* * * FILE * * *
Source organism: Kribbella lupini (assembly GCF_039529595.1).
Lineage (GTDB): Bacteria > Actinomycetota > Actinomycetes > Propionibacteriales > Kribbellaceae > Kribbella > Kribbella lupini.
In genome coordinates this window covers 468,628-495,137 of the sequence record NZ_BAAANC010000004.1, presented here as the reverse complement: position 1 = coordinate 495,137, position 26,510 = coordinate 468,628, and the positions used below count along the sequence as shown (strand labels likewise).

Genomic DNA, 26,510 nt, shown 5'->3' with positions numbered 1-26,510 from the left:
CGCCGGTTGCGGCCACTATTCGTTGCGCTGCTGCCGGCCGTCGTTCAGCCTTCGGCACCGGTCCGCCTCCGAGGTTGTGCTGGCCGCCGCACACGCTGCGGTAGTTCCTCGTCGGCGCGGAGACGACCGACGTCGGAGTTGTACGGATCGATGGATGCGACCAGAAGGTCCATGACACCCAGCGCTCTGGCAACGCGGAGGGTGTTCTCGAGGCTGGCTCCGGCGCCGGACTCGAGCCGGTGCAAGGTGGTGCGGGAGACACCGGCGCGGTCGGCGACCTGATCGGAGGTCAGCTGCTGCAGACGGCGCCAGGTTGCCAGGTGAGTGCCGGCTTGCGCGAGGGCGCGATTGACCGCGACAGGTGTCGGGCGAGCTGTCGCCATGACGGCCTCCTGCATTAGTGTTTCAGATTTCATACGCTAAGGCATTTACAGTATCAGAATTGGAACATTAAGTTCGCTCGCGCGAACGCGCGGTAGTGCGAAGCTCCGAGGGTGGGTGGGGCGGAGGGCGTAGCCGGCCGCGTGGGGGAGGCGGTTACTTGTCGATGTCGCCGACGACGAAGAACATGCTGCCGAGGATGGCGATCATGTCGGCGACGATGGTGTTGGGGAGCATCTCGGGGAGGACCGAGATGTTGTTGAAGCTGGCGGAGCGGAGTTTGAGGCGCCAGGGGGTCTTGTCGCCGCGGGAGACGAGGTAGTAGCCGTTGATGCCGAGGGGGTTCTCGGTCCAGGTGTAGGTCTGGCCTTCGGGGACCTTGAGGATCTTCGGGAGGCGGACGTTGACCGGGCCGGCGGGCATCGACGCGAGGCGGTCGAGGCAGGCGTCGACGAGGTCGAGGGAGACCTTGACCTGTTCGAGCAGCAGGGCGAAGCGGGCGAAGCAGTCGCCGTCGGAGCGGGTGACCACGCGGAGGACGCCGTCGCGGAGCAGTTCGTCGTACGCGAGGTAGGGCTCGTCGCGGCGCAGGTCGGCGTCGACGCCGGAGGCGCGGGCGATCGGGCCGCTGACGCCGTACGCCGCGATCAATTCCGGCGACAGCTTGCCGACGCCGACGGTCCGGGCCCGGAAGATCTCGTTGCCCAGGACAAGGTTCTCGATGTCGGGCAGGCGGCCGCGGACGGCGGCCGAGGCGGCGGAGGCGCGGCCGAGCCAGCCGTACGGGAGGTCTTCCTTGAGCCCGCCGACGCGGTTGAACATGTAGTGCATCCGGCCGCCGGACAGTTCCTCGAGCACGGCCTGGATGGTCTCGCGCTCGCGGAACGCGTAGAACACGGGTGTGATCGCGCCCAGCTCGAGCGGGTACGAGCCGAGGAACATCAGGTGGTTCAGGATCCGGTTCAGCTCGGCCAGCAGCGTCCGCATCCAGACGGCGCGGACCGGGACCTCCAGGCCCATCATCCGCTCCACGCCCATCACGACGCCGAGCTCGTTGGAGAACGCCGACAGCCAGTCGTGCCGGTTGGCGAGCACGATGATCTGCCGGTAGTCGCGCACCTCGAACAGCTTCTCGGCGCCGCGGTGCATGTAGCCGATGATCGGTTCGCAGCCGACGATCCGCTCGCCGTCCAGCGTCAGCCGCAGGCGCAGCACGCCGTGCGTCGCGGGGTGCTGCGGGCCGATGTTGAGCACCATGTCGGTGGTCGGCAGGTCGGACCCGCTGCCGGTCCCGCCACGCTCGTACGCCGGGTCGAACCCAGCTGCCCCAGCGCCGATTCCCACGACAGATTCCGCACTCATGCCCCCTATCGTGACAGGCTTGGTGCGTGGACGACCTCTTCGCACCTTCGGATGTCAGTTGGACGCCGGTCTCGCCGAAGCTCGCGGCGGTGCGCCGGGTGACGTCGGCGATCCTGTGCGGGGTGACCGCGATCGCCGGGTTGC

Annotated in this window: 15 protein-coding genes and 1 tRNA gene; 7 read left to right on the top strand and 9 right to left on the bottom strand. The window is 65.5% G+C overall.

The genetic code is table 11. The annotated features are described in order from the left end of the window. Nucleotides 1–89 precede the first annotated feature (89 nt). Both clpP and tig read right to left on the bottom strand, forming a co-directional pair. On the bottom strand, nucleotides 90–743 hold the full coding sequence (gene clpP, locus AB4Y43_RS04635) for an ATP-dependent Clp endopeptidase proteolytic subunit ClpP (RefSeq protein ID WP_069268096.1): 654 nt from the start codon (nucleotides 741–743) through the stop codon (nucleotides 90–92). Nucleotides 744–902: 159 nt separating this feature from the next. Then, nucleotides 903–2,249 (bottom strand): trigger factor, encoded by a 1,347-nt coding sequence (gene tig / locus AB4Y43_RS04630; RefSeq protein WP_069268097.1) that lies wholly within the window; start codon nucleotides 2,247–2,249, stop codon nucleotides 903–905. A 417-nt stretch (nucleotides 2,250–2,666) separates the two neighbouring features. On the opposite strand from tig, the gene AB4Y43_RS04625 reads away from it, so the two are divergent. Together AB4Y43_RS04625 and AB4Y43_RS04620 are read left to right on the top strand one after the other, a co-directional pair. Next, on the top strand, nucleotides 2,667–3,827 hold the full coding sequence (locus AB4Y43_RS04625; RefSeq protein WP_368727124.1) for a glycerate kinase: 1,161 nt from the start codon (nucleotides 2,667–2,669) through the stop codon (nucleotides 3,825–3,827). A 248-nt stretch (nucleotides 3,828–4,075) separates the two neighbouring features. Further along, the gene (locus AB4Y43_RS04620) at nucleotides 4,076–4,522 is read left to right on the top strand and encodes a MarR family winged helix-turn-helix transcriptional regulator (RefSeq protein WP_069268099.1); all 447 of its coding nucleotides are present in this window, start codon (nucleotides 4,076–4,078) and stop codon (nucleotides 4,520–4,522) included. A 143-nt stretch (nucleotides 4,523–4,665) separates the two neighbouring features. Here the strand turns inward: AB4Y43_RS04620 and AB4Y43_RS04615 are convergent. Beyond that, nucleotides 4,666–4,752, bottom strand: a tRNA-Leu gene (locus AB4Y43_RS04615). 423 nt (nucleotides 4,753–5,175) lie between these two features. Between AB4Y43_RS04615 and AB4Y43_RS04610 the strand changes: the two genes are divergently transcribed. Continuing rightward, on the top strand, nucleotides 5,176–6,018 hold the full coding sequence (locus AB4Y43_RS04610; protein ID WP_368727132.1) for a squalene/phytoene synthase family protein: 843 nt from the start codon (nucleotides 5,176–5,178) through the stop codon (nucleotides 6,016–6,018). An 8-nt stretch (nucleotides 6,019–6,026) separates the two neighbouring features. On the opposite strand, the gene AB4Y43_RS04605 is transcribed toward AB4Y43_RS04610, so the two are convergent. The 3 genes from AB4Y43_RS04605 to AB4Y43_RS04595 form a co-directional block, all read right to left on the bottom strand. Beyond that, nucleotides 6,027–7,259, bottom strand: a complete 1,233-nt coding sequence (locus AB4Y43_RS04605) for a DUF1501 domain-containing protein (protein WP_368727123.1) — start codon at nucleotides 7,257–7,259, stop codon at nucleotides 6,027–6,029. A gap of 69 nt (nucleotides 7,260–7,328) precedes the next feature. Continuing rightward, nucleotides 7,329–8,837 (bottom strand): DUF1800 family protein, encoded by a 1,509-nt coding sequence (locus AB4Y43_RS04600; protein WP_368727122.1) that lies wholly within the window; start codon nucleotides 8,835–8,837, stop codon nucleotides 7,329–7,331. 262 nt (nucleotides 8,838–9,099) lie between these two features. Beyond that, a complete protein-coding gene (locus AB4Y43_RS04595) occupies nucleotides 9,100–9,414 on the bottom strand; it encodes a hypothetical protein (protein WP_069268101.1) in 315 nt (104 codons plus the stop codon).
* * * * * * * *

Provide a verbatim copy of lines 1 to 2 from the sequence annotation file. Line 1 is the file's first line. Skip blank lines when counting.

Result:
Source organism: Kribbella lupini (assembly GCF_039529595.1).
Lineage (GTDB): Bacteria > Actinomycetota > Actinomycetes > Propionibacteriales > Kribbellaceae > Kribbella > Kribbella lupini.